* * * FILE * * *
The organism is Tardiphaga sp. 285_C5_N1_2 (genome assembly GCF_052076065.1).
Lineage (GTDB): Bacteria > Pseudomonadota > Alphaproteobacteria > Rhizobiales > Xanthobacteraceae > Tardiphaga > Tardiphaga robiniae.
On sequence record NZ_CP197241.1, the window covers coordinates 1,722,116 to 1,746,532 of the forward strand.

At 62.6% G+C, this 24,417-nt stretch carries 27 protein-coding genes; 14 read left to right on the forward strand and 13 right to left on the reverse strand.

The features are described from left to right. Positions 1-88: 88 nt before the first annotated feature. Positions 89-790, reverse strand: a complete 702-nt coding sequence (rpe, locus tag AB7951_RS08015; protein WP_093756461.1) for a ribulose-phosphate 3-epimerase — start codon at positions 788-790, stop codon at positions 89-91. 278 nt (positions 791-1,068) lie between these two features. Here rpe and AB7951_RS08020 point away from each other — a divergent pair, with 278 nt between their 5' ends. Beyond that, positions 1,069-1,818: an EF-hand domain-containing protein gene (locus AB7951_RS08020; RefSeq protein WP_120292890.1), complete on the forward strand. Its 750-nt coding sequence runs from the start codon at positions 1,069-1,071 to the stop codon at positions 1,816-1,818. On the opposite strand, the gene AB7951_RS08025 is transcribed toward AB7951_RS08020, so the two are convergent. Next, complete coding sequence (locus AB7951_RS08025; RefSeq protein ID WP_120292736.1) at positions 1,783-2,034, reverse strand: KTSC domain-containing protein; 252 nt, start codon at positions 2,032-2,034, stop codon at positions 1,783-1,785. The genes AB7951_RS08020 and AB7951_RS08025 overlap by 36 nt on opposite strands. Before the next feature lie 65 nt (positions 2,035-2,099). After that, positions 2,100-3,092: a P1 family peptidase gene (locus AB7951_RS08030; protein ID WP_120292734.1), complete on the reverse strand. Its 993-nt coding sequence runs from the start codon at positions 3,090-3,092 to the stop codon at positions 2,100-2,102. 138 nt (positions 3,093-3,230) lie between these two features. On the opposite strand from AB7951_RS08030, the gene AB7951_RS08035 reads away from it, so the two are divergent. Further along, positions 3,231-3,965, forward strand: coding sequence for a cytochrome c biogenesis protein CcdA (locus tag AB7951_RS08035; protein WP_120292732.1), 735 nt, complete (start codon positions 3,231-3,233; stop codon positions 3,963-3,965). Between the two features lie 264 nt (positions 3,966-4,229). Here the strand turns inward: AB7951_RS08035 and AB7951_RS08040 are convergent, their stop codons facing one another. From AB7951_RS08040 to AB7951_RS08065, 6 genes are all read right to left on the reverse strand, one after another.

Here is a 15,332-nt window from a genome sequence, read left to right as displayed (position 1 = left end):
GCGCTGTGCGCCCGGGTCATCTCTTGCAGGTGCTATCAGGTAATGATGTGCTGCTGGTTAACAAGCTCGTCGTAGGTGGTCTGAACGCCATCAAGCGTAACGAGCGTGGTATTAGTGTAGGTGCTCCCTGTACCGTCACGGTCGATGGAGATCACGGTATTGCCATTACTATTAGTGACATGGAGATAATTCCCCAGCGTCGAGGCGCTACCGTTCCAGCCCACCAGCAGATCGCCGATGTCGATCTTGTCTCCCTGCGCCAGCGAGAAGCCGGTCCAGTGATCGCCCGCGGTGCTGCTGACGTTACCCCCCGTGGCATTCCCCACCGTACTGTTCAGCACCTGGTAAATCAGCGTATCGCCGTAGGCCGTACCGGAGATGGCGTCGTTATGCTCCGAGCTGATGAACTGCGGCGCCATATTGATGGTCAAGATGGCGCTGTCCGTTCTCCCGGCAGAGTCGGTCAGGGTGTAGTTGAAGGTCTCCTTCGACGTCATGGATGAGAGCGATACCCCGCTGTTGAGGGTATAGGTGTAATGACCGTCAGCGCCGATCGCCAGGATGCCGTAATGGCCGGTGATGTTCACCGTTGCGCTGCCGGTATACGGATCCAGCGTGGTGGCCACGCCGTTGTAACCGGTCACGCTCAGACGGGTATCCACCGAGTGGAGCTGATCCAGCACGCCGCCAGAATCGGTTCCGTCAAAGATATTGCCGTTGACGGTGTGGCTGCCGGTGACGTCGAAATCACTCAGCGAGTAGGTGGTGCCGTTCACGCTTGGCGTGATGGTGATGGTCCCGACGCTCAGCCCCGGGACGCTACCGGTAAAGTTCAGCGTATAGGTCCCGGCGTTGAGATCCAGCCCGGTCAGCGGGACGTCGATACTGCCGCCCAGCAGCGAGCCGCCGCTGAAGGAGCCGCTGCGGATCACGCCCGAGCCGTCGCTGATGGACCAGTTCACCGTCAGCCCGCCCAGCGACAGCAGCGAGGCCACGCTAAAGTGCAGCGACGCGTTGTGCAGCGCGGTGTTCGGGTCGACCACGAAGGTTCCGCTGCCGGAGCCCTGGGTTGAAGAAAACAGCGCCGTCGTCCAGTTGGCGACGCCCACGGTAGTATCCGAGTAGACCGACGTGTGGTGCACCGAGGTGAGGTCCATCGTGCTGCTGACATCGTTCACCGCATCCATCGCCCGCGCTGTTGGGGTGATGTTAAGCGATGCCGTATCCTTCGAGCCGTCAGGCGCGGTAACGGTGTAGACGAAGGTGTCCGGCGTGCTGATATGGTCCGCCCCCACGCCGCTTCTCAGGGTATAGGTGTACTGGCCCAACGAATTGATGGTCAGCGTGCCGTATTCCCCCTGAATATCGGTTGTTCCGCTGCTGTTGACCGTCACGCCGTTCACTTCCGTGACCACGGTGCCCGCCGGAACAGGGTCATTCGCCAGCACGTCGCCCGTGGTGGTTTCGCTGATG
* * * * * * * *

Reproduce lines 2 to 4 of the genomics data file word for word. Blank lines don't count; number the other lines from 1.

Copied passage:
Lineage (GTDB): Bacteria > Pseudomonadota > Alphaproteobacteria > Rhizobiales > Xanthobacteraceae > Tardiphaga > Tardiphaga robiniae.
On sequence record NZ_CP197241.1, the window covers coordinates 1,722,116 to 1,746,532 of the forward strand.

At 62.6% G+C, this 24,417-nt stretch carries 27 protein-coding genes; 14 read left to right on the forward strand and 13 right to left on the reverse strand.